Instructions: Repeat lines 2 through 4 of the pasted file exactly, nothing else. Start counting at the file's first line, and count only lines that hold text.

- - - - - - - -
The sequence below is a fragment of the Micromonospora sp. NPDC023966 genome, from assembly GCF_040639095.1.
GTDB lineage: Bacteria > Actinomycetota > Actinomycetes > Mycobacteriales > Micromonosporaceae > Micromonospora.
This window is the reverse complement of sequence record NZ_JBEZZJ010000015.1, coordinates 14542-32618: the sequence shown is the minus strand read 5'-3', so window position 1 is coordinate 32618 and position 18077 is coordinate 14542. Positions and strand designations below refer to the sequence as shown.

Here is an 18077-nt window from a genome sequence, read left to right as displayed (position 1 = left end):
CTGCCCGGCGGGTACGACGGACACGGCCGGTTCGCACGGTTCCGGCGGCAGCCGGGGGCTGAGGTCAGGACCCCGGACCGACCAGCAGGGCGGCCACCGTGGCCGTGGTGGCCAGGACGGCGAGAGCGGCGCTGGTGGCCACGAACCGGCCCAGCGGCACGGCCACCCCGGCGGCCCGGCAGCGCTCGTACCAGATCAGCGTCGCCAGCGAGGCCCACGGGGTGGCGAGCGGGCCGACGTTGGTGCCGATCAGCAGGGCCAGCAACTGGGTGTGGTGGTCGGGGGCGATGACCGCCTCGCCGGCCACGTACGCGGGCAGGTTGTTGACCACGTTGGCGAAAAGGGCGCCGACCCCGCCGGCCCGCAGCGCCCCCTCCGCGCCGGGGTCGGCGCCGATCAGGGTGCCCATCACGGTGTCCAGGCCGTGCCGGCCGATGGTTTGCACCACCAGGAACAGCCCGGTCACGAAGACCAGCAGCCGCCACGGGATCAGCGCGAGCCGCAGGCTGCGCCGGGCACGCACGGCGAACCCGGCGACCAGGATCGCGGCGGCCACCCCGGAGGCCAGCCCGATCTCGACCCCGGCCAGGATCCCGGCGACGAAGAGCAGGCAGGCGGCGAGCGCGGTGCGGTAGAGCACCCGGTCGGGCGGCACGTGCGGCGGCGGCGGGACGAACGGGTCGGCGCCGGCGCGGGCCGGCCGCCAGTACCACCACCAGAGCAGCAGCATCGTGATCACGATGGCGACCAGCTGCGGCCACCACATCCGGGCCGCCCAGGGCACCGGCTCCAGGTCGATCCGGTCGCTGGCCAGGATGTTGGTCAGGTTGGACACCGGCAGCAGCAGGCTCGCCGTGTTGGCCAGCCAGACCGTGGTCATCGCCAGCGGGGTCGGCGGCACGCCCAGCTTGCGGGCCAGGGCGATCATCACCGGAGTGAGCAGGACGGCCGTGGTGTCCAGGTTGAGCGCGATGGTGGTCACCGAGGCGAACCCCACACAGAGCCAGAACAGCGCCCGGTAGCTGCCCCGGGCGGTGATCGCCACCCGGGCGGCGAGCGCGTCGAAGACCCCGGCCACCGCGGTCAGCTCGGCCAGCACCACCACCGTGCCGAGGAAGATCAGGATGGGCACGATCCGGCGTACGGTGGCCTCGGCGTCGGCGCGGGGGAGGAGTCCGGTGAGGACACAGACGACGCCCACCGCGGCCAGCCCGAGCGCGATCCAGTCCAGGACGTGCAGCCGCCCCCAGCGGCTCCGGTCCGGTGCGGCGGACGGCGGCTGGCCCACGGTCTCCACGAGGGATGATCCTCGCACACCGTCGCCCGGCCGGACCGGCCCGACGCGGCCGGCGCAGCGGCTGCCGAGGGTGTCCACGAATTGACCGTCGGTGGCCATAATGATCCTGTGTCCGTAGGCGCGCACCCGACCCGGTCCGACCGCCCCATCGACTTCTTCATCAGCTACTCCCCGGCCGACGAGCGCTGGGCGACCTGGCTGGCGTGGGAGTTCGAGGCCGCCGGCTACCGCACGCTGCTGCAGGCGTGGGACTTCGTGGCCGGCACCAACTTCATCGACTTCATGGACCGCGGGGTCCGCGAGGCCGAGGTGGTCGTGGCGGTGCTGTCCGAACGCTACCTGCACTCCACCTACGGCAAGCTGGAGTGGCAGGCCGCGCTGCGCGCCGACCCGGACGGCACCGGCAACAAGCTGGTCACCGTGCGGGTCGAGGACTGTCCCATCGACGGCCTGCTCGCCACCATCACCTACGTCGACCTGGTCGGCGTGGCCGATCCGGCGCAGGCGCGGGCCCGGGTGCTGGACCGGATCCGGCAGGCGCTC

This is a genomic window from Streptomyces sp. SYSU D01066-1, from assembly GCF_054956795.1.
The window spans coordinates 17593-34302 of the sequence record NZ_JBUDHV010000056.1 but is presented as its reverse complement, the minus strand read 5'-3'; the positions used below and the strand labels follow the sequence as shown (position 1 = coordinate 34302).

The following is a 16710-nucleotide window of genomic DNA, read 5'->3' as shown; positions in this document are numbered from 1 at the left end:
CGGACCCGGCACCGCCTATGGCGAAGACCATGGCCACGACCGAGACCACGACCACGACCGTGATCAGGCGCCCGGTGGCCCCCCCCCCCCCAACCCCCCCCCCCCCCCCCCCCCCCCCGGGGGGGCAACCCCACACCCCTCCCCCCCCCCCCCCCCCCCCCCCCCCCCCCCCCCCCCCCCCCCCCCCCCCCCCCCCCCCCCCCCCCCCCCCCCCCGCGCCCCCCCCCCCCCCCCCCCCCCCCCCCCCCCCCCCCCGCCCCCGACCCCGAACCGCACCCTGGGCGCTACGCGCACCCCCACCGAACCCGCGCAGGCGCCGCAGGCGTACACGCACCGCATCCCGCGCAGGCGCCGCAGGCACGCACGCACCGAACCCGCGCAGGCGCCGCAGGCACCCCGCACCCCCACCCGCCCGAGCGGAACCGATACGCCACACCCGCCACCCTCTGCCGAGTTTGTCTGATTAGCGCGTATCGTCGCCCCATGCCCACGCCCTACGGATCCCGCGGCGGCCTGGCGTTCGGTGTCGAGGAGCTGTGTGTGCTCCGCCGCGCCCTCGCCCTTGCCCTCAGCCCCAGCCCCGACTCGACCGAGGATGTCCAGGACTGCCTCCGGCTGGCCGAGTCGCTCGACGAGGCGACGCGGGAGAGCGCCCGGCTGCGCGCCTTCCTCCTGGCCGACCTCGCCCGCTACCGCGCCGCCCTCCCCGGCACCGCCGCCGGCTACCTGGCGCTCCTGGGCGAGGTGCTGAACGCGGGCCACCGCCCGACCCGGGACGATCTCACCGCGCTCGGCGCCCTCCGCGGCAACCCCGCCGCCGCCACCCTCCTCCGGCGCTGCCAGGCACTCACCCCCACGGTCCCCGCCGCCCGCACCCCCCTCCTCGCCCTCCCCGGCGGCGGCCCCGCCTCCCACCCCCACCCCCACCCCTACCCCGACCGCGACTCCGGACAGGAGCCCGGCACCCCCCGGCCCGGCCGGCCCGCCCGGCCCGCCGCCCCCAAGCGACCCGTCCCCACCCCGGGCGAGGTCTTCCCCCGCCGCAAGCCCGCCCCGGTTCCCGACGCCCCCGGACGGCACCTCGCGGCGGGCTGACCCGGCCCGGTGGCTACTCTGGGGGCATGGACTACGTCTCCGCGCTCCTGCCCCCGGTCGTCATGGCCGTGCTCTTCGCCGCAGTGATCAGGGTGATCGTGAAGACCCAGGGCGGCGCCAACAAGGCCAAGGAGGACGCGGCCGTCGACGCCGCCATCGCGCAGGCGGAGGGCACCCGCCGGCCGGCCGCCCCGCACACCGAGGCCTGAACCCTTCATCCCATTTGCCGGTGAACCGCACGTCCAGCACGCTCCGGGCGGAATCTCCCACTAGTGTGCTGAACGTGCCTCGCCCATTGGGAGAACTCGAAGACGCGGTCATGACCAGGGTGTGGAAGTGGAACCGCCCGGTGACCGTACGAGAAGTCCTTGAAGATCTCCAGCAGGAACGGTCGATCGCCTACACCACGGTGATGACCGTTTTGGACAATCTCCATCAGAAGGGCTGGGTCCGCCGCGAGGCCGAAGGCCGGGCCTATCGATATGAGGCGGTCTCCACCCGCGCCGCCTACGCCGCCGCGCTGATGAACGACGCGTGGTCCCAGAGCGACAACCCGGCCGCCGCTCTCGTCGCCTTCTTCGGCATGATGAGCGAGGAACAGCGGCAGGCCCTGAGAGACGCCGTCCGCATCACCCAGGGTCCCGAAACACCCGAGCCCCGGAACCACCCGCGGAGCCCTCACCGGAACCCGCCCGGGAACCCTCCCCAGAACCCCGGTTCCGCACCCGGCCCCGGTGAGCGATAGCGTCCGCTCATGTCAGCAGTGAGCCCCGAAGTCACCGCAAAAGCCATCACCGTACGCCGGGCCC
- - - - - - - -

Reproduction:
GTDB lineage: Bacteria > Actinomycetota > Actinomycetes > Mycobacteriales > Micromonosporaceae > Micromonospora.
This window is the reverse complement of sequence record NZ_JBEZZJ010000015.1, coordinates 14542-32618: the sequence shown is the minus strand read 5'-3', so window position 1 is coordinate 32618 and position 18077 is coordinate 14542. Positions and strand designations below refer to the sequence as shown.

Here is an 18077-nt window from a genome sequence, read left to right as displayed (position 1 = left end):